Fireworks Scare Penguins at NHL Game, Prompting Backlash

Published by PETA.

At a recent Pittsburgh Penguins game, penguins from the Pittsburgh Zoo & PPG Aquarium were paraded in front of the screaming crowd—and caught on camera scrambling in terror from the explosion of a fireworks display directly behind them. The clip has resulted in widespread media attention and inspired people all over the country to speak up in behalf of animals abused for entertainment.

It’s inherently stressful for wild animals like penguins—who naturally shun contact with humans and are extremely sensitive to environmental changes—to be hauled around, used as props, and exposed to noisy crowds, with or without explosives going off. While human spectators can understand that fireworks are supposed to be fun, animals have no way of knowing this and are naturally frightened by the noise and commotion.

The Pittsburgh Zoo & PPG Aquarium—which has been criticized recently for its plans to help SeaWorld separate bonded captive polar bears—is no longer accredited by the Association of Zoos and Aquariums (AZA) because it refused to put protective measures in place for its elephants. This means that the zoo no longer has to maintain the AZA’s minimal standards of care for penguins and other animals. In November, the facility was cited for critical noncompliance with the federal Animal Welfare Act when an enclosure flooded, killing 36 bats.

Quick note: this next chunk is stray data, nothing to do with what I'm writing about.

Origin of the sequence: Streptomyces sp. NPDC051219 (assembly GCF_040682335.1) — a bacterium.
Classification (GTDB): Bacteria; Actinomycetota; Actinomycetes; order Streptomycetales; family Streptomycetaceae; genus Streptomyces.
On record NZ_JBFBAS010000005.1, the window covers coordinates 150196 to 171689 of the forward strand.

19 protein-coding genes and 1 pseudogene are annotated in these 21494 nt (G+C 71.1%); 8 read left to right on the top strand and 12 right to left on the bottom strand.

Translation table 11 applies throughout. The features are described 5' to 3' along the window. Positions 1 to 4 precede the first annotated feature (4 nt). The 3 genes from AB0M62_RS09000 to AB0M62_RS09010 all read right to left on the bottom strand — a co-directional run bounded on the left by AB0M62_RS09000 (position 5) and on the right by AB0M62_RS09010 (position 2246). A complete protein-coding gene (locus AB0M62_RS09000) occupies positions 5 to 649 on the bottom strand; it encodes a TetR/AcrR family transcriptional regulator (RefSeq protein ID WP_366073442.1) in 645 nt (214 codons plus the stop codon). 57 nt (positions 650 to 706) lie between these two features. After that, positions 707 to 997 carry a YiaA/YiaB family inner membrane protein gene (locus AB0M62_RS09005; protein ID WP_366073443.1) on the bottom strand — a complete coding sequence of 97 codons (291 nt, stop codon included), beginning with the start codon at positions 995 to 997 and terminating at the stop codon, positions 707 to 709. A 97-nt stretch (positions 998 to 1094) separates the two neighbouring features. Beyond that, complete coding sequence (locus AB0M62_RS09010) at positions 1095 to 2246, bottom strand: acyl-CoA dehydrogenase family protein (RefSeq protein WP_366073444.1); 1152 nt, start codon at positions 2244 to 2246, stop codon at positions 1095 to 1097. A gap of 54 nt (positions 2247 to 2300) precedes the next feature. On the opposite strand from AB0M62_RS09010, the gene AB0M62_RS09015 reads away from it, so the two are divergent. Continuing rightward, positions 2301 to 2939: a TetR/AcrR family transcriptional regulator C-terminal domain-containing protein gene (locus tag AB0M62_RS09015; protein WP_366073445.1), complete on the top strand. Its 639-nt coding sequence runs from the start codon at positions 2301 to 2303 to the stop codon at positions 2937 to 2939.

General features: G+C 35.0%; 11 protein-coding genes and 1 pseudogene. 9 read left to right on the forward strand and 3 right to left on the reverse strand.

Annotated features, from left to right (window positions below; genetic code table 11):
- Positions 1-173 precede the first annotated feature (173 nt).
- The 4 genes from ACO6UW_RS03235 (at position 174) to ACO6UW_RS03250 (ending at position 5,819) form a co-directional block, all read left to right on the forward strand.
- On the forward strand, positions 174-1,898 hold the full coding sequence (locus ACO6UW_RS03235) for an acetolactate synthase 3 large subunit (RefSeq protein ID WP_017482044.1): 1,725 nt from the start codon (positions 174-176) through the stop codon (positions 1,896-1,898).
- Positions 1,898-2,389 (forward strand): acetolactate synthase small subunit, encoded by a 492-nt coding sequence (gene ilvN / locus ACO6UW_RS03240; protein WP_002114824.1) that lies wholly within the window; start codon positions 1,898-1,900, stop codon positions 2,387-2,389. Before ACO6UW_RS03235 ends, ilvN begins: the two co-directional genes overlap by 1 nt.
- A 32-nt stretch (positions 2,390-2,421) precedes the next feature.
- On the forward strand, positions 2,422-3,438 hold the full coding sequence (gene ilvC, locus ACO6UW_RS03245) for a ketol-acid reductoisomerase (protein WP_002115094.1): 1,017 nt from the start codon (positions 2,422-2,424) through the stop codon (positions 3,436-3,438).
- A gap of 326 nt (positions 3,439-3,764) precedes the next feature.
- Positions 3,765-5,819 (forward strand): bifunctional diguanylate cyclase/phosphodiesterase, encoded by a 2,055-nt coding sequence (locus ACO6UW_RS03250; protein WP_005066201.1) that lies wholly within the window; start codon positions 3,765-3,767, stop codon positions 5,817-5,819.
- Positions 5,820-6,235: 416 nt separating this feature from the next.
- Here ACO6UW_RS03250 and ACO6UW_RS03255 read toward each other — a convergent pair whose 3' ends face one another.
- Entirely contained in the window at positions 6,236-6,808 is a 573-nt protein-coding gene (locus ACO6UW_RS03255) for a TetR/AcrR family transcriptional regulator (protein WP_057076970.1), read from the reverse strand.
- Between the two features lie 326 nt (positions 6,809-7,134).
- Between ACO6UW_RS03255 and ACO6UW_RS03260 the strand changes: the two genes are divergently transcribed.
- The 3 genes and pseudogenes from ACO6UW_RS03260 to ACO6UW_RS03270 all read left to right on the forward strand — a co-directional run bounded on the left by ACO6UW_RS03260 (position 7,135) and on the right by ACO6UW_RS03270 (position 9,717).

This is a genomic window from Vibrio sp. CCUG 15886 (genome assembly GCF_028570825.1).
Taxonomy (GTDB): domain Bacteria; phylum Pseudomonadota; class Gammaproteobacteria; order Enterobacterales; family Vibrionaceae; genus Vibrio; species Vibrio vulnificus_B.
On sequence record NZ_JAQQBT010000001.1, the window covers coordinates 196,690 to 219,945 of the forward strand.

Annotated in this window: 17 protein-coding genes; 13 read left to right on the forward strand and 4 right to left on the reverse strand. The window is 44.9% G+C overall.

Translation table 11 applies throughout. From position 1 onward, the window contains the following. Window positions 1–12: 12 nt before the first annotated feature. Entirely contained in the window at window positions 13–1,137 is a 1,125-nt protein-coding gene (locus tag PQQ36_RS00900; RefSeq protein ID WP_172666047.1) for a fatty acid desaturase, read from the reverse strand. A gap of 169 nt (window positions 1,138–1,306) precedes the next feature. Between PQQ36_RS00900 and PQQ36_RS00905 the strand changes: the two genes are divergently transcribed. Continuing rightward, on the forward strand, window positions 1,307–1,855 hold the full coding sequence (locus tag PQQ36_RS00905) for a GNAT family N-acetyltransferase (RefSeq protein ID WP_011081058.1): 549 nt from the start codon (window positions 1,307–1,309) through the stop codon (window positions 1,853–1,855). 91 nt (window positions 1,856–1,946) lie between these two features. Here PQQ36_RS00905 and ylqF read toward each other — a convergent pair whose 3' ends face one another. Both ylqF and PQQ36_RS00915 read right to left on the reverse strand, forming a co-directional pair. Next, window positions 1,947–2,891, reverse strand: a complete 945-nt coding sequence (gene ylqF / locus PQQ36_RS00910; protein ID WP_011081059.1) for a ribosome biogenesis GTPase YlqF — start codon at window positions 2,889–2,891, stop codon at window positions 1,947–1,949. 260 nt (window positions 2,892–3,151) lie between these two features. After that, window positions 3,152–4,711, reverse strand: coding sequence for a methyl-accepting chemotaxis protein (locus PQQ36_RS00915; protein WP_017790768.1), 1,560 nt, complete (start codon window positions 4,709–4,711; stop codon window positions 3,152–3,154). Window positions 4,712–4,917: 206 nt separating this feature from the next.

PETA contacted the president and CEO of the Pittsburgh Penguins, asking that the team never again use live animals at Heinz Field, and the commissioner of the NHL, asking that he institute a policy against allowing animals at NHL games and events. Hockey fans come to see talented athletes compete, not sensitive animals being terrorized.

What You Can Do

Join compassionate people everywhere in letting the NHL know that a crowded, noisy arena is no place for animals and urge it to institute a policy against allowing animals at games and events. At a time when Ringling Bros. and Barnum & Bailey Circus announced that it’ll close and SeaWorld ended its orca-breeding program, it has never been clearer that the public does not support the abuse of animals for human entertainment.

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 Ingrid E. Newkirk

“Almost all of us grew up eating meat, wearing leather, and going to circuses and zoos. We never considered the impact of these actions on the animals involved. For whatever reason, you are now asking the question: Why should animals have rights?” READ MORE

— Ingrid E. Newkirk, PETA President and co-author of Animalkind